This past spring, clinical students in the Immigration and Refugee Advocacy Clinic helped prepare a defensive asylum claim for Cesar*, an indigenous Guatemalan man who suffered severe persecution in his home country. Two clinical students, Isabel Espinosa Moguel ’23 and Juan Castano ’23, worked on the case “from start to finish” over the course of two semesters, under the supervision of Program Director Sabi Ardalan and Staff Attorney Jason Corral. Juan and Isabel worked on nearly all aspect of Cesar’s case, helping draft Cesar’s declaration, as well as supporting declarations from friends and family, working with country experts and forensic medical evaluators, researching country conditions, and preparing for trial.
“The work was definitely challenging,” said Isabel. “It was emotionally difficult to help our client prepare a declaration and prepare for giving testimony at the hearing, which entailed parsing all the details of some very traumatic experiences.” Luckily, both Juan and Isabel had a chance to learn about trauma-informed lawyering during their time at HIRC, and according to their supervisors, “did an amazing job of building rapport with the client” as they worked intensively to prepare Cesar for his hearing.
In May 2022, after months of hard work, Cesar and his legal team arrived at the immigration court in Boston prepared to offer his testimony along with expert testimony, braced for cross-examination of both Cesar and the expert witnesses, and ready to present oral argument to persuade the judge.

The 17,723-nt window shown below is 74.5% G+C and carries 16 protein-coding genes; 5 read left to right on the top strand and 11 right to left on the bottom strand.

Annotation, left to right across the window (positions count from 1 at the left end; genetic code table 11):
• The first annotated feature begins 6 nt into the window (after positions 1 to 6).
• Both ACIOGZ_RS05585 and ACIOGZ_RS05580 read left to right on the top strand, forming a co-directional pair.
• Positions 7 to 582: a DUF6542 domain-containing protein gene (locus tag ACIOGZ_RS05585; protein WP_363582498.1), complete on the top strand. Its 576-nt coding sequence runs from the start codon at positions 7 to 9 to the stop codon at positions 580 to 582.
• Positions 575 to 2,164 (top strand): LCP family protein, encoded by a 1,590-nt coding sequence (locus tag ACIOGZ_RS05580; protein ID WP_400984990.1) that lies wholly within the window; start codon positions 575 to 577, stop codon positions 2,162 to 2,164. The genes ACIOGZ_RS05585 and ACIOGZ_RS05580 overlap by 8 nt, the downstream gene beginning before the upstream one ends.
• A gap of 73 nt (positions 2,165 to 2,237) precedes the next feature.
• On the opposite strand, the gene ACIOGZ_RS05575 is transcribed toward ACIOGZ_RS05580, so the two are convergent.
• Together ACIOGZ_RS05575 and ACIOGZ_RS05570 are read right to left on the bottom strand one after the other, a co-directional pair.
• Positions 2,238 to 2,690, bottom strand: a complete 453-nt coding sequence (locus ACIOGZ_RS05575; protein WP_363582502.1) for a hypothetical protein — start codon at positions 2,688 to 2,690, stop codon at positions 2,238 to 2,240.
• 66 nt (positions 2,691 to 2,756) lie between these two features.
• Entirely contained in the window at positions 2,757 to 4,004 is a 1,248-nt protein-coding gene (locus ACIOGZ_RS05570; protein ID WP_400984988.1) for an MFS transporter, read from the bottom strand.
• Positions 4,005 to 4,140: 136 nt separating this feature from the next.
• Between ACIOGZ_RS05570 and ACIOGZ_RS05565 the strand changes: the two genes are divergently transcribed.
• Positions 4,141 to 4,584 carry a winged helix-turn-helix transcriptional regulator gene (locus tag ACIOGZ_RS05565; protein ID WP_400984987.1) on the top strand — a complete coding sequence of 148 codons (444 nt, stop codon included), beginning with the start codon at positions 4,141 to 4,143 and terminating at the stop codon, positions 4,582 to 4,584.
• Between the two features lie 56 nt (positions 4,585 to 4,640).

Before the trial began, the Immigration Judge left the room to allow the HIRC legal team to confer with the lawyer representing the US government. After a brief conversation, the government attorney stipulated to the fact that Cesar was eligible for asylum without having to hear any testimony. “I don’t think any of us were expecting our court experience to go the way it did,” Isabel admitted, but said that she “couldn’t have asked for a better outcome.”
Both the attorneys supervising the case were also surprised by the events in the court room. “I believe it’s further proof that Juan and Isabel did a stellar job preparing the record for the case,” said Sabi.
Everyone on Cesar’s legal team was overjoyed when the judge granted him asylum and they are excited for him to continue to build his life in the United States without the looming threat of being returned to Guatemala. The students also expressed gratitude for being able to be part of Cesar’s legal team and help see his case through to the end. “As an aspiring immigration lawyer, this experience was invaluable for me,” said Isabel. “I learned the importance of time spent developing trust with a client, since this is the foundation of good representation.”
Throughout their time working with Cesar, Juan and Isabel demonstrated tenacity, patience, and compassion, all essential qualities of any good lawyer. On behalf of the entire staff at the Harvard Immigration and Refugee Clinical Program, we thank Juan and Isabel for their dedication to their client.
*Name has been changed to protect client confidentiality.